Placing our Hope in God Alone

“The king is not saved by his great army; a warrior is not delivered by his great strength. The war horse is a false hope for salvation,
and by its great might it cannot rescue.” Ps 33:16-17

A few years ago I had the opportunity to walk through the National Museum of the US Air Force in Dayton, OH. Moving from one hangar to the next I saw the evolution of aircraft from the Wright brother’s first plane to the modern surveillance drones of today.

It isn’t hard to be in a place like that and not have an overwhelming sense of patriotism as I see the military defense weapons and aircraft that our nation has used in the defense of our country and many other countries all around the world. Seeing these beautiful machines and their sheer size made me feel a little sorry for anyone that stood against them in a battle.

It makes me think about how Pharaoh felt about his horses and chariots, and the king of Babylon about his weapons of war. The same can be said about the Medo-Persians, Greeks, and Romans at different parts of world history. Whether the weapons are spears, swords, arrows, or chariots, tanks, and airplanes, our hearts can become fooled into thinking that it is the weapon and strategies that win the war. Sometimes we think we can simply outnumber the enemy with more soldiers, more money, more missiles, and more technologies. This is heady stuff and it can divert the attention of a nation away from their inherent weakness and need for God.

In Psalm 33, the unnamed psalmist recognized this prideful blindspot and seeks to refocus the attention of the worshippers of Yahweh. The king, he writes, is not saved by his army-no matter how great. A read through the Chronicles and any history book will give credence to this reality. Kings are overthrown, betrayed, killed in battle, poisoned, and even killed by their own sons in a grab of power. King David himself survived an attempted coup by his own son. Some rulers are better than others, but no ruler can exist without God’s help. The Lord puts the man on the throne or behind the desk, but it is God alone who keeps him there, and it is God who removes him.

The psalmist also recognized that the same is true about those warriors that seem unbeatable in battle. We laud those warriors that fight valiantly and bring to our nation victory over the enemy. Stories are told of campaigns where all hope was lost and then the hero emerged and snatched victory out of the jaws of defeat. But even the greatest hero among our warriors should not be hoped upon more than our God. Do not forget men like the mighty Goliath who boasted in his mighty size and ability to defeat Israel, even defying the Lord with mockery. That warrior’s great strength could not deliver him when a boy with a sling brought him to his death on the battlefield.

The warhorse was a great advantage to any ancient kingdom that sought to be a military powerhouse. The war horse was large, brave, and strong. He could charge into a mob of warriors with courage and bowl over those in his path, allowing his rider to swing his longsword or thrust his spear into the melee while remaining out of reach by the foot soldier. Any army that had a cavalry was an almost unstoppable force. Almost.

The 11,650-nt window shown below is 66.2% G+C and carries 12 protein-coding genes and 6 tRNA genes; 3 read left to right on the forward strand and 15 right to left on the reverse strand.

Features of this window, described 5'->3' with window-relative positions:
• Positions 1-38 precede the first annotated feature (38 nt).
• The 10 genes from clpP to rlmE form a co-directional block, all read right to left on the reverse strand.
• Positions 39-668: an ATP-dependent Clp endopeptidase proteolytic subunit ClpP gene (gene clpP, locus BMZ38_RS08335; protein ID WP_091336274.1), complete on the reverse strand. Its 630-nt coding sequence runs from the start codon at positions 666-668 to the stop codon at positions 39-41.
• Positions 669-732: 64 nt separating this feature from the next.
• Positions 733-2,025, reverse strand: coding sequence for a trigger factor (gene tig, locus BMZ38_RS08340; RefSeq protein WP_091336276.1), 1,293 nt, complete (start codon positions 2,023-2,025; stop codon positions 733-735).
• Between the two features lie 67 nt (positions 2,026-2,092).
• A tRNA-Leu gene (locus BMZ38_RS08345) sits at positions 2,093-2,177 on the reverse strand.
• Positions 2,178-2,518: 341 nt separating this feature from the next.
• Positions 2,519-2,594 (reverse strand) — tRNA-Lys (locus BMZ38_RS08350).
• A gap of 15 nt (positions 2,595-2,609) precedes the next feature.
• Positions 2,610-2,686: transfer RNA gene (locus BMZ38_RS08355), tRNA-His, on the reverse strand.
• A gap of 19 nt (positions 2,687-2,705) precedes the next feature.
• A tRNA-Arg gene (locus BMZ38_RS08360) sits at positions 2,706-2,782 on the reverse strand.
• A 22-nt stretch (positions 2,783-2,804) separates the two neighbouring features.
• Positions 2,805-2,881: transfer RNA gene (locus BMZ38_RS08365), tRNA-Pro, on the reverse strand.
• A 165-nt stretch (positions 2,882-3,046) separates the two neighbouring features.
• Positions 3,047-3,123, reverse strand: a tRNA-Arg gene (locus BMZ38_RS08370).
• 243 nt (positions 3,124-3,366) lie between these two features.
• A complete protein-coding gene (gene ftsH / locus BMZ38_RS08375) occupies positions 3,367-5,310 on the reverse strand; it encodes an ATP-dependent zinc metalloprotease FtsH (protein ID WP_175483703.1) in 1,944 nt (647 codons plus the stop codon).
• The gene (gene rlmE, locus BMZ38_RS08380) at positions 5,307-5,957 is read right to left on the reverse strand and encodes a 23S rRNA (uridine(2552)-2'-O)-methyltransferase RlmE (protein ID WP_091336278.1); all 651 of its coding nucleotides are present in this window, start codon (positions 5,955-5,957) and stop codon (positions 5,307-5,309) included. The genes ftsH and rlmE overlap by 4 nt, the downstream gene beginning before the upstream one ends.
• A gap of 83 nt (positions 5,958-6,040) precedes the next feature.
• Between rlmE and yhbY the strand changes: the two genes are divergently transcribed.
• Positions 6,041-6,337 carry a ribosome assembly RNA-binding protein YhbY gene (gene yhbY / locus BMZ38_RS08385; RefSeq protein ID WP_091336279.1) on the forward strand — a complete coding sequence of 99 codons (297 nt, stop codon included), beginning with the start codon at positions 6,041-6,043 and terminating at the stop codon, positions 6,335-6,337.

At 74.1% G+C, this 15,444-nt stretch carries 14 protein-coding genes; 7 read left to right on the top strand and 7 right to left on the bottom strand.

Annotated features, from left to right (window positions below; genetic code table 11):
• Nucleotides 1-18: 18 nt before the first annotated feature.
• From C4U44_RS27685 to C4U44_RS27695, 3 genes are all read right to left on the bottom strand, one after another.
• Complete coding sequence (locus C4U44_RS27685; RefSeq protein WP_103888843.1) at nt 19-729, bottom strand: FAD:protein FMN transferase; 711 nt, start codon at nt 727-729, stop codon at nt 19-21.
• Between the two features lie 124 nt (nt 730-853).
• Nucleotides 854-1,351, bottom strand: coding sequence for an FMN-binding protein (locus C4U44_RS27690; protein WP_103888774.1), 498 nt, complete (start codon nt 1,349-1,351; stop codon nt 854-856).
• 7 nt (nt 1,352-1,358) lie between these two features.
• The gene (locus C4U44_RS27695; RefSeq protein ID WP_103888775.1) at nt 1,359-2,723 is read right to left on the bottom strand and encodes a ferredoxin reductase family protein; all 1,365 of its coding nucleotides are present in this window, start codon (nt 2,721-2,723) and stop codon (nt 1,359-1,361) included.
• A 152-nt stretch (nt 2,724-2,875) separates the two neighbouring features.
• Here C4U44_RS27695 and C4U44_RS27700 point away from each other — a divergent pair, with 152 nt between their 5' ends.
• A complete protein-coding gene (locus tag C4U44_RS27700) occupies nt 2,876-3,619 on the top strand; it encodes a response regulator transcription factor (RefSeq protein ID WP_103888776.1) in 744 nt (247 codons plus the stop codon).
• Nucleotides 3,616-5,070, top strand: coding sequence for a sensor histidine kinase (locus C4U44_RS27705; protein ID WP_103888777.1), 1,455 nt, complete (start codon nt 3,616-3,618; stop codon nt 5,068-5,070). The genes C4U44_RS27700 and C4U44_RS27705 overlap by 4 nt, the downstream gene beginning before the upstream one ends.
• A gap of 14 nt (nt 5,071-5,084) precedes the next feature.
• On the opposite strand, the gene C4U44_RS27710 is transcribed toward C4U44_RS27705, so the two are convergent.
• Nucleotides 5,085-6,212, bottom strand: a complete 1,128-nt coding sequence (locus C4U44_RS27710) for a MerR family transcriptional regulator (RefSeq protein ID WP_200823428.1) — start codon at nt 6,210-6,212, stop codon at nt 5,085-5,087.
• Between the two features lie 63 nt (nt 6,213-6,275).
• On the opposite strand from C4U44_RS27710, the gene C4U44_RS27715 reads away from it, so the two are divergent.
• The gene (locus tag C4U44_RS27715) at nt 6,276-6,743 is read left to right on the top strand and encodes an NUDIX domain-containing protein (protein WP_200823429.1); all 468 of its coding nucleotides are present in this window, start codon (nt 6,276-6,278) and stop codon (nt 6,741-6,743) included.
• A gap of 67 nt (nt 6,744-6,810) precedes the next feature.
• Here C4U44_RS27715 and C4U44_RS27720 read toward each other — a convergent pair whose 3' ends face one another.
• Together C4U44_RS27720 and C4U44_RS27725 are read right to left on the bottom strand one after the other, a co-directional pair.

Knowing the confidence that men put in warhorses, he commanded that the kings of Israel were not to amass large numbers of them knowing that it would easily allow the king to seek confidence in his cavalry and not place his trust in the Lord. In modern weaponry, confidence is placed in ships, drones, fighter jets, missiles, and many other weapons that can unleash “shock and awe” in our enemies.

The writer of Psalm 33:16-17 should be heard. Anything we place our confidence in outside of God can and will fail. It is inevitable. As a matter of fact, it is worse than failure. These things that we place above our trust in God are an affront to Him, and they will not only fail but they will also be brought low as they have become a challenge to God for supremacy in our hearts. He will not allow anything else in His place.

Holy Stubbornness

“Now at Iconium they entered together into the Jewish synagogue and spoke in such a way that a great number of both Jews and Greeks believed. But the unbelieving Jews stirred up the Gentiles and poisoned their minds against the brothers. So they remained for a long time, speaking boldly for the Lord, who bore witness to the word of his grace, granting signs and wonders to be done by their hands. But the people of the city were divided; some sided with the Jews and some with the apostles.” (Acts 14:1-4)

The preaching of the gospel will always accomplish its intended purpose. Soemtimes the fields are slow to yield anything. We need to keep at it and trust the Lord for the growth. But sometimes the results are seen immediately, as in Acts 14 where a great number of Jews and Gentiles came to faith in Christ after the apostles proclaimed the gospel to them in Iconium. How exciting when this happens!